Politics in the Vernacular: Nationalism, Multiculturalism, and Citizenship. By Will Kymlicka. Oxford: Oxford University, Press, 2001. 383 pp. $18.95.
Becoming Free: Autonomy and Diversity in the Liberal Polity. By Emily R. Gill. Lawrence, Kans.: University of Kansas Press, 2001. 292 pp. $19.95.
Over the past decade, liberal political theory has been steadily engaging the challenge of reconciling its commitment to autonomy with the oft-times highly scripted practices of cultural and religious communities. Against this backdrop, Kymlicka's and Gill's texts, in disparate ways, are noteworthy attempts at cultivating diverse liberal democracies.
The initial section of Kymlicka's text reiterates the distinction, in his previous works, between immigrants who should be guaranteed fair processes of integration, and national minorities who as conquered peoples should be allowed semi-autonomous political institutions within the overarching nationstate-for instance, Quebec vis-a-vis Canada. In the second section of his text, Kymlicka elaborates on the merits of this multinational as opposed to territorial federalism in terms of: 1) the possible scope for the lights of indigenous peoples in international law; and 2) the tension between indigenous cultures and environmentalism in the context of the politics of the developing world.
Although very concerned with the plight of national minorities, in his third section, Kymlicka critiques the growing call for a cosmopolitan liberal political system that would engage multiculturalism by transcending nation-states. Instead, Kymlicka insists that national political identities have proven to be the most effective basis for a liberal politics-hence his title that "democratic politics is politics in the vernacular" (p. 213). He, nevertheless, promotes a post-ethnic nationalism in which a political system, while fostering a particular ethnic or national identity-for instance French Canadian culture in Quebec-can simultaneously be pluralistic and accommodating to immigrants and national minorities. This argument is frankly murky, for if indeed nationalism can become "post-ethnic," then it also makes sense to suggest, contrary to Kymlicka, that one can "cross borders" through cosmopolitan political arrangements.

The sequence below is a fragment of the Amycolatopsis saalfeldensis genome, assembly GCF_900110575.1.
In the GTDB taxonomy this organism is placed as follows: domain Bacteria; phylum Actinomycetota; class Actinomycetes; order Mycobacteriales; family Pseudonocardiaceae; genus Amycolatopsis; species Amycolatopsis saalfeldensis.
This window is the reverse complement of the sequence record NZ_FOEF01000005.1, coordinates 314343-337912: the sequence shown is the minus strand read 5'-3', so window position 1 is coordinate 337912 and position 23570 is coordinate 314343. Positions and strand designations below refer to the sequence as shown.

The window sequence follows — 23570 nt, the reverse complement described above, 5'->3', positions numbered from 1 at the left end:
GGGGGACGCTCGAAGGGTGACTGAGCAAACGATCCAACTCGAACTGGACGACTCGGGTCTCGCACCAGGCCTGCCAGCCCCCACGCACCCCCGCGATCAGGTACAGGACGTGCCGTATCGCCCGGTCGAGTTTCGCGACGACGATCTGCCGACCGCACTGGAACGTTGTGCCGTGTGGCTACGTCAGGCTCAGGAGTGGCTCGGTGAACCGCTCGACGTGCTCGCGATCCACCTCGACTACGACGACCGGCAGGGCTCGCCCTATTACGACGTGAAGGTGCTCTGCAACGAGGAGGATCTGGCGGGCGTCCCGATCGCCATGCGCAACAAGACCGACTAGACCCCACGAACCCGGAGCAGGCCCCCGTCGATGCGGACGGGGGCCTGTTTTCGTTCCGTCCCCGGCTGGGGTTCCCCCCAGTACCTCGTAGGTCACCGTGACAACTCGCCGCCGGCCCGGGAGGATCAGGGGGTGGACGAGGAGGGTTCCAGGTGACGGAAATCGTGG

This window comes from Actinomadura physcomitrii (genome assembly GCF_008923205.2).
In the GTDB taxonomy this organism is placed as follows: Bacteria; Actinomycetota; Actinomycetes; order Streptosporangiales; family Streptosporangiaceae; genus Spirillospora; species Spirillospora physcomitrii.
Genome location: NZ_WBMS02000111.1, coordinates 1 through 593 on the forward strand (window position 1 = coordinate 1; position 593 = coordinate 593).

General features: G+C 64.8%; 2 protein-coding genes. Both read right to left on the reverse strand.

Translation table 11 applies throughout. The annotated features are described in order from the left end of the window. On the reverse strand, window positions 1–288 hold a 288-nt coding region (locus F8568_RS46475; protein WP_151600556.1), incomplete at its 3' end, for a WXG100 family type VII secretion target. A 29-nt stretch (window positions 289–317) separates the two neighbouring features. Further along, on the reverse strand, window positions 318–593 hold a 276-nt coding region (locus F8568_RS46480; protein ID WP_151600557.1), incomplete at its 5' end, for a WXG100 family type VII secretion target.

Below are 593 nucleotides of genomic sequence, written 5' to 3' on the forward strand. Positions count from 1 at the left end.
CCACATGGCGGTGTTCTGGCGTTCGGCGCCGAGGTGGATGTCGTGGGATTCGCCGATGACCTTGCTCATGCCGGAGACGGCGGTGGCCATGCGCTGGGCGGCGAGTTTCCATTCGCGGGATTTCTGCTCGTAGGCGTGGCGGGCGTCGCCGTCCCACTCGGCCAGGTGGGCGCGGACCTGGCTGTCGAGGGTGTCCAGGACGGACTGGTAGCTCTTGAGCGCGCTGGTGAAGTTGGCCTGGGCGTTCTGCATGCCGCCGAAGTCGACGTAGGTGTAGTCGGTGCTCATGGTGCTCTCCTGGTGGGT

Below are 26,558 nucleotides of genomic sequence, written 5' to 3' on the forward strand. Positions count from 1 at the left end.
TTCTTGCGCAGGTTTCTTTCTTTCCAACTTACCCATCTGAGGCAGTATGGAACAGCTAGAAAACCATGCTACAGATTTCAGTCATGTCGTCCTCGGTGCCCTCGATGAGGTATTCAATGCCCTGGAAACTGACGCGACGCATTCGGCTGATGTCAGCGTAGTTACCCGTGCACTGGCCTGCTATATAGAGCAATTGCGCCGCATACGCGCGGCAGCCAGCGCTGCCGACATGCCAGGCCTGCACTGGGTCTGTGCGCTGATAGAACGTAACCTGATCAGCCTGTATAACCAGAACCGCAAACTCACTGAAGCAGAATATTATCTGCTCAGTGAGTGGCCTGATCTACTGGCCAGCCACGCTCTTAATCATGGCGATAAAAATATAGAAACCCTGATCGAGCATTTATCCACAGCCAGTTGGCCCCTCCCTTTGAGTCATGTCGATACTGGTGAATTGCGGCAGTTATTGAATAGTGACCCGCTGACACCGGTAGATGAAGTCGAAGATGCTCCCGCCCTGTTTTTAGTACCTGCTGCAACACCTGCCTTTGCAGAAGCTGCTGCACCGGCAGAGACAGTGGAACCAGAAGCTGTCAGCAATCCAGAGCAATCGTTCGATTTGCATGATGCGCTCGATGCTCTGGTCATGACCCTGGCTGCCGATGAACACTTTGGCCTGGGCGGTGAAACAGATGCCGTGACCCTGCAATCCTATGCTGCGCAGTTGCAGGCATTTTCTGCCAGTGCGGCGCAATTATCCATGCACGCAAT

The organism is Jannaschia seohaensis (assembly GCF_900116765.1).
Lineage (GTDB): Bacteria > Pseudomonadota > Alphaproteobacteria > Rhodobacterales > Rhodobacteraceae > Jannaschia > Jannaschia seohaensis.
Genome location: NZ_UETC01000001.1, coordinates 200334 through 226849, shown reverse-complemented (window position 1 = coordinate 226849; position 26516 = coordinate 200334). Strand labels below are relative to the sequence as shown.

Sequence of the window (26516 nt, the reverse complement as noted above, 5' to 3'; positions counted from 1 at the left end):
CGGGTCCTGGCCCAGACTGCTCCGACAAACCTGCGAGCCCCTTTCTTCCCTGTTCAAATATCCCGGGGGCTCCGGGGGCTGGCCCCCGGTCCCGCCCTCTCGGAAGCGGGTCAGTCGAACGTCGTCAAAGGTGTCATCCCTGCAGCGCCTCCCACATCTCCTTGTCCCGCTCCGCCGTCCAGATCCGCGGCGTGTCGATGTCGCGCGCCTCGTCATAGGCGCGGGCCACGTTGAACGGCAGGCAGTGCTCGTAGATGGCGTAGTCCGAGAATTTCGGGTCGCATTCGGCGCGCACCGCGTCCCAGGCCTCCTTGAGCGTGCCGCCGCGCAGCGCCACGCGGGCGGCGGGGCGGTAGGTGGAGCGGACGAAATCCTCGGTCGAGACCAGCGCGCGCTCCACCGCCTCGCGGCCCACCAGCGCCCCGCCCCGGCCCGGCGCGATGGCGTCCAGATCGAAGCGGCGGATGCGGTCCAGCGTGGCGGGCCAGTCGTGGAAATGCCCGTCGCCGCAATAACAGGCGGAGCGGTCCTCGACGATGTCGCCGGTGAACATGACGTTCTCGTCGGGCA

In his final section, Kymlicka focuses on cultivating a liberal reasonableness in citizenship education. Most notably, he distinguishes his liberal egalitarianism from what he terms right-wing liberalism in the United States, which he contends has been infected by an illiberal cultural conservatism. Overall, his engagement of communitarian and civic republican concerns from a liberal standpoint is most refreshing, even though his liberal egalitarianism might analogously be influenced as much by socialism as by liberalism.
Whereas Kymlicka dwells on novel liberal institutional arrangements for dealing with multiculturalism, Gill's focus is much more on the circumstances that enable individuals to lead autonomous lives: "The liberal polity is nonneutral in the sense that it embraces autonomy as a necessary means to the good life" (p. 3). Acknowledging how integral diversity is to the liberal heritage, she insists that this diversity is principally valuable as "an expression of [personal] autonomy" (p. 10). Indeed, whereas Kymlicka, according to Gill, "views cultural membership as a precondition of autonomy rather than as its expression" (p. 106), Gill accents the latter. Still, she adds, Kymlicka's cultural rights focus is premised on her concern for creating spaces in which critical personal reflection can project and value alternative ways of life. …